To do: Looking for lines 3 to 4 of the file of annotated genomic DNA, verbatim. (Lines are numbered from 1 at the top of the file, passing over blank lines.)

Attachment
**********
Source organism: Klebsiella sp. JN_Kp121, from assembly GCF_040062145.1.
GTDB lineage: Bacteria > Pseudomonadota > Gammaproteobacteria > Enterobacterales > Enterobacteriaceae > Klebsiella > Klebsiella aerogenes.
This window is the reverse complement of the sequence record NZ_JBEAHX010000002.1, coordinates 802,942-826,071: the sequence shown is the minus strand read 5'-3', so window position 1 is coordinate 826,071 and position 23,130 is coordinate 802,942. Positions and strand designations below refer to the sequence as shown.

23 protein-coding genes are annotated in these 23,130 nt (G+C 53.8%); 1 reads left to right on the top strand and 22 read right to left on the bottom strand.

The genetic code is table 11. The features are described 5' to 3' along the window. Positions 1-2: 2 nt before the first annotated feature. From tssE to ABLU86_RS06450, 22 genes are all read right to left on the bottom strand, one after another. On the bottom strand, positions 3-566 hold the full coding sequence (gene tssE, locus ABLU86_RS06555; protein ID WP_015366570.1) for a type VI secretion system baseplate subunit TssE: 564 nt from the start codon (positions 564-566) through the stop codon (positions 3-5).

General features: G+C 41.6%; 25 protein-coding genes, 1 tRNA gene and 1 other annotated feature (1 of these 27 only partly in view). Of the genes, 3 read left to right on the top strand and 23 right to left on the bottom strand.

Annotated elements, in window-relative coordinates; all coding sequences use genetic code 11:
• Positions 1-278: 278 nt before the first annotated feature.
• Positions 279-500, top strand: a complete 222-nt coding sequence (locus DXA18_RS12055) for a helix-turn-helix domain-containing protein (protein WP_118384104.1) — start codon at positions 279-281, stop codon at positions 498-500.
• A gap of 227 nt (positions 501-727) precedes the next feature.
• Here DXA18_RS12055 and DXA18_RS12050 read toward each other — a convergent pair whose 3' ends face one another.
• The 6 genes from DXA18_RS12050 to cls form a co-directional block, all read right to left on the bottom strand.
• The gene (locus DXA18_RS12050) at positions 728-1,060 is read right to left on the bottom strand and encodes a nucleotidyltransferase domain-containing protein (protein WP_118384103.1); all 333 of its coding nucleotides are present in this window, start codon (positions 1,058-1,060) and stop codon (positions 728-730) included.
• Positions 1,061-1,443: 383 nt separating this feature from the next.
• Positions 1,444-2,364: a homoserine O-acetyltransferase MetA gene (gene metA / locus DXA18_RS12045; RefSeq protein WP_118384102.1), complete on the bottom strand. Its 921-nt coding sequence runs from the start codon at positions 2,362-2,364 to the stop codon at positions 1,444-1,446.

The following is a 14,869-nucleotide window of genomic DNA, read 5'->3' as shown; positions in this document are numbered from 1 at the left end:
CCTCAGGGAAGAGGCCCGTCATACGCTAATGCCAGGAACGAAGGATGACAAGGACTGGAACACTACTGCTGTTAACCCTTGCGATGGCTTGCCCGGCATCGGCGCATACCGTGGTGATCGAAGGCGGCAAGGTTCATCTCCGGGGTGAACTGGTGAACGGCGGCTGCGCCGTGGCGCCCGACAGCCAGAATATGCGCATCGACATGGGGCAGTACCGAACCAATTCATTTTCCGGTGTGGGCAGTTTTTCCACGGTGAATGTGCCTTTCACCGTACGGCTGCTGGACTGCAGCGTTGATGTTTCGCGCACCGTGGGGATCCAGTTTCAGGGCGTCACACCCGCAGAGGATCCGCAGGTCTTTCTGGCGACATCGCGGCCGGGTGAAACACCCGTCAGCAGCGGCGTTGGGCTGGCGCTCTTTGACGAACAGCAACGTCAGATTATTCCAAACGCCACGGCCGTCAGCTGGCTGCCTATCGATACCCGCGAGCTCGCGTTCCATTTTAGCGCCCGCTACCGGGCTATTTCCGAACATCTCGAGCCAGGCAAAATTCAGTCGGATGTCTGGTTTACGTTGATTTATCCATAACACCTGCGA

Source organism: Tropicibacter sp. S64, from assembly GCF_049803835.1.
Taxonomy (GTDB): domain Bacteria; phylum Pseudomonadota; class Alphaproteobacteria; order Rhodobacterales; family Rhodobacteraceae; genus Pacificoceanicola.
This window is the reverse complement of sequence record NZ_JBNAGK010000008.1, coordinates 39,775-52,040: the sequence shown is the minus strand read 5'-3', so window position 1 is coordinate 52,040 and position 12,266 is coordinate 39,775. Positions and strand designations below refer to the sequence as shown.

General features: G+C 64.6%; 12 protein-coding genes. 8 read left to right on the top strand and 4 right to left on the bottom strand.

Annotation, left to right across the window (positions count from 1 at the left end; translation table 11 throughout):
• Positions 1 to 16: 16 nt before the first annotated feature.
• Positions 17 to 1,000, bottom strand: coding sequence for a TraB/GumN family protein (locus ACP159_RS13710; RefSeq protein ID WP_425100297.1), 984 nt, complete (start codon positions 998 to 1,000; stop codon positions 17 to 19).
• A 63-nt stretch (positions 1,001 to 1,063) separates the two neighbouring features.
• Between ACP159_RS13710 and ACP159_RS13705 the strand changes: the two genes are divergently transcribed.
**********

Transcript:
This window is the reverse complement of the sequence record NZ_JBEAHX010000002.1, coordinates 802,942-826,071: the sequence shown is the minus strand read 5'-3', so window position 1 is coordinate 826,071 and position 23,130 is coordinate 802,942. Positions and strand designations below refer to the sequence as shown.

23 protein-coding genes are annotated in these 23,130 nt (G+C 53.8%); 1 reads left to right on the top strand and 22 read right to left on the bottom strand.